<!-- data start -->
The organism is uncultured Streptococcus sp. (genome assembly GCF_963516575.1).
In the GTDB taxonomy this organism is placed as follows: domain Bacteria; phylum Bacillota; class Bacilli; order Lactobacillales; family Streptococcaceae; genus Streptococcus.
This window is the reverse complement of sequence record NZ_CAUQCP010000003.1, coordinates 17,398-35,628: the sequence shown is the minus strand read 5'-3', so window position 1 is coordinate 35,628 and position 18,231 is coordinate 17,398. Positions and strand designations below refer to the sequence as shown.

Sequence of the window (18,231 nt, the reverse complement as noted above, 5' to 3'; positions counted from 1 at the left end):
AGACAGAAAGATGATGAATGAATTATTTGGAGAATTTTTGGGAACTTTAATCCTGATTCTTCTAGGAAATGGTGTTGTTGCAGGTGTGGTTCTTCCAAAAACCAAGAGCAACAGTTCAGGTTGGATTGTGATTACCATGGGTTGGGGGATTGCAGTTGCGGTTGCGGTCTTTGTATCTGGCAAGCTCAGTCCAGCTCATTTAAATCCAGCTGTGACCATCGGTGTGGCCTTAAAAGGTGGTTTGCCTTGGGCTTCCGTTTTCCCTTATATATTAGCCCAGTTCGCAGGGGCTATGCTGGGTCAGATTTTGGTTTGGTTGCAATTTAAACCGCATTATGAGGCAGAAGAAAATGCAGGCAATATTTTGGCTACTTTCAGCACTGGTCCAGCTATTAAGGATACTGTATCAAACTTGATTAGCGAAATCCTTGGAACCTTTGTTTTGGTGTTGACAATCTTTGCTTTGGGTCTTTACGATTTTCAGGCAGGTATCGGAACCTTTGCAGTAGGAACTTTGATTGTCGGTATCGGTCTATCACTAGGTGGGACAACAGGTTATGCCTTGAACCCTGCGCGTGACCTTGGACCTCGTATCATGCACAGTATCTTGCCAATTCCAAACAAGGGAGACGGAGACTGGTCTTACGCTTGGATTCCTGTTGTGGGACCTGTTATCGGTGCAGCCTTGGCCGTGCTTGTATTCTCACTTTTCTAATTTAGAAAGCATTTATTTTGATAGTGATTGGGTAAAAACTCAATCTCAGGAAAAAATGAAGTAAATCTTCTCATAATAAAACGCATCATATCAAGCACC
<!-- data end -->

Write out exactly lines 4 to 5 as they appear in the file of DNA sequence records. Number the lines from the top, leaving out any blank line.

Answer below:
Sequence of the window (18,231 nt, the reverse complement as noted above, 5' to 3'; positions counted from 1 at the left end):
AGACAGAAAGATGATGAATGAATTATTTGGAGAATTTTTGGGAACTTTAATCCTGATTCTTCTAGGAAATGGTGTTGTTGCAGGTGTGGTTCTTCCAAAAACCAAGAGCAACAGTTCAGGTTGGATTGTGATTACCATGGGTTGGGGGATTGCAGTTGCGGTTGCGGTCTTTGTATCTGGCAAGCTCAGTCCAGCTCATTTAAATCCAGCTGTGACCATCGGTGTGGCCTTAAAAGGTGGTTTGCCTTGGGCTTCCGTTTTCCCTTATATATTAGCCCAGTTCGCAGGGGCTATGCTGGGTCAGATTTTGGTTTGGTTGCAATTTAAACCGCATTATGAGGCAGAAGAAAATGCAGGCAATATTTTGGCTACTTTCAGCACTGGTCCAGCTATTAAGGATACTGTATCAAACTTGATTAGCGAAATCCTTGGAACCTTTGTTTTGGTGTTGACAATCTTTGCTTTGGGTCTTTACGATTTTCAGGCAGGTATCGGAACCTTTGCAGTAGGAACTTTGATTGTCGGTATCGGTCTATCACTAGGTGGGACAACAGGTTATGCCTTGAACCCTGCGCGTGACCTTGGACCTCGTATCATGCACAGTATCTTGCCAATTCCAAACAAGGGAGACGGAGACTGGTCTTACGCTTGGATTCCTGTTGTGGGACCTGTTATCGGTGCAGCCTTGGCCGTGCTTGTATTCTCACTTTTCTAATTTAGAAAGCATTTATTTTGATAGTGATTGGGTAAAAACTCAATCTCAGGAAAAAATGAAGTAAATCTTCTCATAATAAAACGCATCATATCAAGCACC